Skip to Main Content
It looks like you're using Internet Explorer 11 or older. This website works best with modern browsers such as the latest versions of Chrome, Firefox, Safari, and Edge. If you continue with this browser, you may see unexpected results.

Author Study: Anne Tyler Curated by Grace Wei '17

The LibGuide is for the contemporary author Anne Tyler.


Anne Tyler is famous for bringing her eccentric, endearing characters to life. Her characters are all so intensely real and thoroughly developed that both Tyler and the readers feel they know the characters in person. Readers can often connect to their own lives when reading her novels. They can suddenly see a glimpse of the mistakes, unspoken impulses, triumphs of their parents, siblings, friends, or even themselves. 

Before starting each novel, she meets the characters first. Tyler explained in an interview:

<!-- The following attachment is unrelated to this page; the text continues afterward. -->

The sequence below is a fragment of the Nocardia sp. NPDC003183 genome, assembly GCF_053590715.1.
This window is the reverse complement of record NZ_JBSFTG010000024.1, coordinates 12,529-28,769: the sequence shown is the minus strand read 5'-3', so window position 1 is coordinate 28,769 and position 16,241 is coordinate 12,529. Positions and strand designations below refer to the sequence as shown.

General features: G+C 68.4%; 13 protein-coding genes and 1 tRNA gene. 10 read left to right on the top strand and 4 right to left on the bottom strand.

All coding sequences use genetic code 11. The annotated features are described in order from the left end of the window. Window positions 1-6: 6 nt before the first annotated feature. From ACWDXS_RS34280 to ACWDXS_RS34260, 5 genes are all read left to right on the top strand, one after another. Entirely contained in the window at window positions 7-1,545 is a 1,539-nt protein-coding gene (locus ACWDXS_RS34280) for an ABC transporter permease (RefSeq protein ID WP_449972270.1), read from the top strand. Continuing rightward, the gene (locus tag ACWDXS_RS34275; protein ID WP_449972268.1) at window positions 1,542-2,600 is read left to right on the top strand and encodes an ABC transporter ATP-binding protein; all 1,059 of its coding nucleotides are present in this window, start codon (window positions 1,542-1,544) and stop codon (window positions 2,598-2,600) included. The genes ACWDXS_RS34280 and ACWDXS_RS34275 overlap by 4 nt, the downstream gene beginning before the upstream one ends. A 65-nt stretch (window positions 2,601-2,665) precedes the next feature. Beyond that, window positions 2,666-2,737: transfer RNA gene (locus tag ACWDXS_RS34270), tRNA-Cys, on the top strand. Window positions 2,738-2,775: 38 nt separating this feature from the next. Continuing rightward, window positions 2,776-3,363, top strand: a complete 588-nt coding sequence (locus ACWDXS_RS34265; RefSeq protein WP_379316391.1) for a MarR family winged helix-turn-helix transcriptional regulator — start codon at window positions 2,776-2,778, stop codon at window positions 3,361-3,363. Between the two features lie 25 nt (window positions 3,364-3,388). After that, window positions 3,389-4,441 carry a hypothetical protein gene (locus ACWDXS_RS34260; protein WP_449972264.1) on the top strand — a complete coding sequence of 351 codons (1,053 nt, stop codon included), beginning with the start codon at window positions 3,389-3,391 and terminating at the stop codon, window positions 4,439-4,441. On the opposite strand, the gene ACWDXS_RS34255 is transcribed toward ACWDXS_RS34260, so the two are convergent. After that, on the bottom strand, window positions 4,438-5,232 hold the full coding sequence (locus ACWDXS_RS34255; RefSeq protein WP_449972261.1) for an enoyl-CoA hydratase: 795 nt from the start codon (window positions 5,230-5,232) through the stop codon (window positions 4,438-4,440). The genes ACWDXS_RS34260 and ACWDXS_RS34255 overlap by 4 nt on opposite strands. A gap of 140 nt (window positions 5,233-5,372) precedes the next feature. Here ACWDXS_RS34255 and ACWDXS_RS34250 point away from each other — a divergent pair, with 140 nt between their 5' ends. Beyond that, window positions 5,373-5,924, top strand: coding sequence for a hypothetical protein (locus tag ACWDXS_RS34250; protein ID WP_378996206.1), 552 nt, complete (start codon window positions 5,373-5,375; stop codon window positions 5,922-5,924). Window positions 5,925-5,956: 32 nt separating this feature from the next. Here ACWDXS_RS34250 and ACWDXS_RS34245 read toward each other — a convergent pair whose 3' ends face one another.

“Before I start the actual novel, I write as much as a page of "back story,” for each major character. What the character's childhood was like, how he feels about food and clothes and social occasions, his enthusiasms, his anxieties—any detail that occurs to me, I'll write down. Most of this will never make it onto the printed page, but it helps me know how that character will react to a given situation.”

She also finds doodling helpful when creating the characters because it is easy to see what face emerge that seem to interest her.  She develops a very close relationship with the characters. Thus, she will know what will be her characters’ reactions in particular situations. She would step in the situation and listen to her characters, or even become them for a while. Considering her very detailed description of her characters, people always ask if the characters are based on people that she knows in real life. She responded that the characters are entirely fictitious. And that it is no fun to write about people that she knows:

“I want to live other lives. I've never quite believed that one chance is all I get. Writing is my way of making other chances."

Also, the experience of living in a commune made Tyler look at the normal world with a certain amount of distance which she feels is helpful as a writer:

“I have given up hope, by now, of ever losing my sense of distance; in fact, I seem to have come to cherish it.”